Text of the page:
I was surfing around on Instagram the other day and I saw a post by @deerrunvintage of a hankie drawer that she re-purposed by adding little legs to it. I thought it was a great idea, and I just happened to have an orphaned hankie drawer in my workshop so I decided to give it a try.
But first, what is a hankie drawer?
It’s a small drawer, or in this case more of a hinged box, that sits on the top of a dresser. They were meant to hold handkerchiefs (hence the name) or gloves.
I often remove them from dressers when I restyle them because I feel like a flat top is more versatile than one with hankie drawers on it. For example, you can now use the piece to hold your wide screen TV, or use it as a buffet in the dining room. Plus, who actually uses hankies anymore?
In the case of the above dresser, they didn’t even look like they belonged on top of that piece. So when I painted it last March I took them off.
You can just barely see it in the photo above, but this pair of hankie drawers were connected to each other by a trim board that went all the way across the dresser. So after I removed them, I had Ken cut the trim board off …
Next I purchased some parts from my local craft store to turn into little legs for the drawer.
I glued two different pieces together to make this …
And then I glued these to the bottom of my hankie drawer.
Next I painted it inside and out with Miss Mustard Seeds milk paint in Apron Strings. It took three coats to get good coverage over the original dark finish. I have to say, this color always seems to lean more towards pink in other people’s photos, while for me it always looks very coral. Once the paint was dry, I added a section of Prima Marketing’s Overflowing Love transfer to the top of the box.
Once I had that in place I decided the box needed just a little something else on the front. So I pulled out some of Prima Marketing’s Modeling Material and the Etruscan Accents mold.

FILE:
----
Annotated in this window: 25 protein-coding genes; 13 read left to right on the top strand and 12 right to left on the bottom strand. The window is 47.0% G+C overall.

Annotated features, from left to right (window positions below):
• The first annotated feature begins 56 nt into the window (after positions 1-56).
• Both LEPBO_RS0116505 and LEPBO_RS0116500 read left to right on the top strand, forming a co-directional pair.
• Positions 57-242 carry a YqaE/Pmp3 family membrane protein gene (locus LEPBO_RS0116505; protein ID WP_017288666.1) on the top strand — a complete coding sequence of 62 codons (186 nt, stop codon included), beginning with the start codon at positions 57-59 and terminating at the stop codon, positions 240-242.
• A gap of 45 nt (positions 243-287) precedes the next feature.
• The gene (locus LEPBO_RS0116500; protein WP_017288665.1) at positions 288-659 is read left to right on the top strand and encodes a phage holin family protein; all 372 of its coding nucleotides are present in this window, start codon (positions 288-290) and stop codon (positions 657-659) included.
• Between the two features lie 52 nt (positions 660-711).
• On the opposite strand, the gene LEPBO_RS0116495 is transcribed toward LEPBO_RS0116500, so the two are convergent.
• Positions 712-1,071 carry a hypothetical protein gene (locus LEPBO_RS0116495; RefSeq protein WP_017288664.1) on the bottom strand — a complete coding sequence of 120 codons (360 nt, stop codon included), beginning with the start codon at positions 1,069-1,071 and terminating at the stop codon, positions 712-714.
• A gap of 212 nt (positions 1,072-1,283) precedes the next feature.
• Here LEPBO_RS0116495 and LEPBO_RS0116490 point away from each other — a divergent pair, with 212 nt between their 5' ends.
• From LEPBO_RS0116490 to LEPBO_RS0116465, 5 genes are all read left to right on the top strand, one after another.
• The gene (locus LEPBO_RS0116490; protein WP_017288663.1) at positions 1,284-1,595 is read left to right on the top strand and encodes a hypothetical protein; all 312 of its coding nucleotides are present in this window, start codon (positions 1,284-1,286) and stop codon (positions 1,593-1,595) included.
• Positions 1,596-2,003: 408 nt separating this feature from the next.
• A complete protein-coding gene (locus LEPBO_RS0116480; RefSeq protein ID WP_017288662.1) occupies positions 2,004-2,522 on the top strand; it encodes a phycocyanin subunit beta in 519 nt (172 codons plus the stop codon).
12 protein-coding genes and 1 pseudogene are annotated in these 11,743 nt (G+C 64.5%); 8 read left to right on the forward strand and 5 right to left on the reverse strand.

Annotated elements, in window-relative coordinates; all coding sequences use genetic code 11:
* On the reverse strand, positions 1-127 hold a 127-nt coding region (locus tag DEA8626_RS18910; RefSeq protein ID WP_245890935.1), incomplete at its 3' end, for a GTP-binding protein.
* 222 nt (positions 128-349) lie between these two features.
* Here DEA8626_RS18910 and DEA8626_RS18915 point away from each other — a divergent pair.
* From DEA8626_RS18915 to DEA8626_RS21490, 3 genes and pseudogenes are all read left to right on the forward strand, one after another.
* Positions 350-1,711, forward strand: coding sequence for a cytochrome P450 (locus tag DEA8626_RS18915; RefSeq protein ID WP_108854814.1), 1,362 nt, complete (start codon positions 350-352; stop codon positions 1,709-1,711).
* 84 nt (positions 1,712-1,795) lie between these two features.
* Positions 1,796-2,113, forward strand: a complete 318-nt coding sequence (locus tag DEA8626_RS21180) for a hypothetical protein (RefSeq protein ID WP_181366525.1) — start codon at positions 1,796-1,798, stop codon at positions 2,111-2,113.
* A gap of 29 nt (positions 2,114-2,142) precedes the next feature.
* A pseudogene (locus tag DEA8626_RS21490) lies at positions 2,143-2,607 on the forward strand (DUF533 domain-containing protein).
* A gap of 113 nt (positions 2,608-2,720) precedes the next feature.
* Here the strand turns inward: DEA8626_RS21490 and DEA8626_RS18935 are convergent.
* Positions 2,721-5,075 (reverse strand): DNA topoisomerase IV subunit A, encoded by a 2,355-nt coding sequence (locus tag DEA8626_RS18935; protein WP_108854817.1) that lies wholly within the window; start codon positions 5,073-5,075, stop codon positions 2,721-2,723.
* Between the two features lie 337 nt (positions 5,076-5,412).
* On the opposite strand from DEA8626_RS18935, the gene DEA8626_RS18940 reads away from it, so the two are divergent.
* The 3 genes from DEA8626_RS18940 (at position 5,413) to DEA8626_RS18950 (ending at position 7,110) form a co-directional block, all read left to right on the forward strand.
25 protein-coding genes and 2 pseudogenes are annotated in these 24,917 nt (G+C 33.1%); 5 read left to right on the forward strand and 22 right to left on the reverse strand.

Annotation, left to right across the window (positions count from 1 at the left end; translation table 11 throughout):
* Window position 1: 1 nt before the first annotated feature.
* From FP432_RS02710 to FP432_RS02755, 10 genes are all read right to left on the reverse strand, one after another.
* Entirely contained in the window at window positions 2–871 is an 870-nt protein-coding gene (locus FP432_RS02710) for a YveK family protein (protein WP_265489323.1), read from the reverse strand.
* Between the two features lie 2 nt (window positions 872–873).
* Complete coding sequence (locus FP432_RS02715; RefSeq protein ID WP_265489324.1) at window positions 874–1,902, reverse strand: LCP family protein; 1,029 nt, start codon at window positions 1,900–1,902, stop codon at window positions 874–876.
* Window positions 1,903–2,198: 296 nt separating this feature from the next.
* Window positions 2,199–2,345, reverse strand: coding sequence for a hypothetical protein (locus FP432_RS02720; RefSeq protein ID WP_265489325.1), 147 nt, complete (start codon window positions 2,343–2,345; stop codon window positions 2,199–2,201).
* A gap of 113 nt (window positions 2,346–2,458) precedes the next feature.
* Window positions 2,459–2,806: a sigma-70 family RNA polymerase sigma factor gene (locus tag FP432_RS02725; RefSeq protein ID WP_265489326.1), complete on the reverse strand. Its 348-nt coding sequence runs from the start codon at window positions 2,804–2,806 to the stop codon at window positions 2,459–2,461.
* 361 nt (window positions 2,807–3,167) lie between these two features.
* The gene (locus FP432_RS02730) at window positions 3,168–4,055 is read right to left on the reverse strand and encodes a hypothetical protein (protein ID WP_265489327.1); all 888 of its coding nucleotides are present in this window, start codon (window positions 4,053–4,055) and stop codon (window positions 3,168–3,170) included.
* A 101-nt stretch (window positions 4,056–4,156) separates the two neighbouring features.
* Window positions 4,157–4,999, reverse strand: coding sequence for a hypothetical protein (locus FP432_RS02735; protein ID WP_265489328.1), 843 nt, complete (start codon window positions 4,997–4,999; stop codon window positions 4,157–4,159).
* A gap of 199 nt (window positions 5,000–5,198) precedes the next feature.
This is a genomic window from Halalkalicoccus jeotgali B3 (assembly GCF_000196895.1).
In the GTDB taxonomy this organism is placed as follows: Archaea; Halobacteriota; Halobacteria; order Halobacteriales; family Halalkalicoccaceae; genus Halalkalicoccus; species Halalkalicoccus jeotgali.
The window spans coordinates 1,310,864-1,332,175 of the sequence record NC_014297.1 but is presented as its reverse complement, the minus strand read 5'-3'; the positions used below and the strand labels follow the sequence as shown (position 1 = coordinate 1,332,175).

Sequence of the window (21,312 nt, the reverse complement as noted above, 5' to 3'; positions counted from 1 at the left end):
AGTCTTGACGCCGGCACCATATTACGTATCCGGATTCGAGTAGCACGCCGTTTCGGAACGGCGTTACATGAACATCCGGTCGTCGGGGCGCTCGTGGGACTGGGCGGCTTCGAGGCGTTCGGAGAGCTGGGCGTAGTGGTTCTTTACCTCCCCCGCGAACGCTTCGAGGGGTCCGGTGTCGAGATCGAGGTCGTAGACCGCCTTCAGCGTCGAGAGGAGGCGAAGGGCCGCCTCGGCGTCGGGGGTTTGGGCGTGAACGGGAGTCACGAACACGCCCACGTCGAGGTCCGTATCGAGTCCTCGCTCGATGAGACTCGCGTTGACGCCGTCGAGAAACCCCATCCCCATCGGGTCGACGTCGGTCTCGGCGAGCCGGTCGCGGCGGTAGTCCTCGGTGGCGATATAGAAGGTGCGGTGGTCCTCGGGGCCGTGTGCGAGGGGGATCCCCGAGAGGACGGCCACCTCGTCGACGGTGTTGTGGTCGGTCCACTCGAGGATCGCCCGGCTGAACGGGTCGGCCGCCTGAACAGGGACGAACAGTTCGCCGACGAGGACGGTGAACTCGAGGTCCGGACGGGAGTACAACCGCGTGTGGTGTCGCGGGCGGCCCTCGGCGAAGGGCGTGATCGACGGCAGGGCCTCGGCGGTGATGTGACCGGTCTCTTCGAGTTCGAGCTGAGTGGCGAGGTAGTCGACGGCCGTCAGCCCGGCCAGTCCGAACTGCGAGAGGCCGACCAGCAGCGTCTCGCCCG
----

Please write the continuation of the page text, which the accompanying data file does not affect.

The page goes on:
I glued the mold in place before the modeling material was set up. Once it dries it becomes very brittle and hard. But when it’s fresh out of the mold you can curve it to fit your piece. In this case the front of the box is a bit curved, so I gently pressed the mold into place while it was still pliable. This mold was much easier to work with than the little bees I used on the cake plates I shared Monday with their tiny little legs.
Once it hardened up (probably about an hour or so later), I painted it as well.
Once that was dry, I sanded the box to distress it and then added a couple of coats of The Real Milk Paint Co’s Dead Flat Finishing Cream.
I lined the inside with some pretty scrapbook paper.
As you can see I got quite a bit more chipping on the inside of the box than I did on the outside. I suspect that’s because the original finish was more protected (ie. less worn away) on the inside than it was on the outside. So that original finish resisted the milk paint more.
To be honest, I’m not sure whether or not the feet were worth the effort.
Not that they required a ton of effort, just an added $10 or so in expense plus some glue.
I don’t know, maybe they do elevate the box just a bit in more ways than one. What do you think?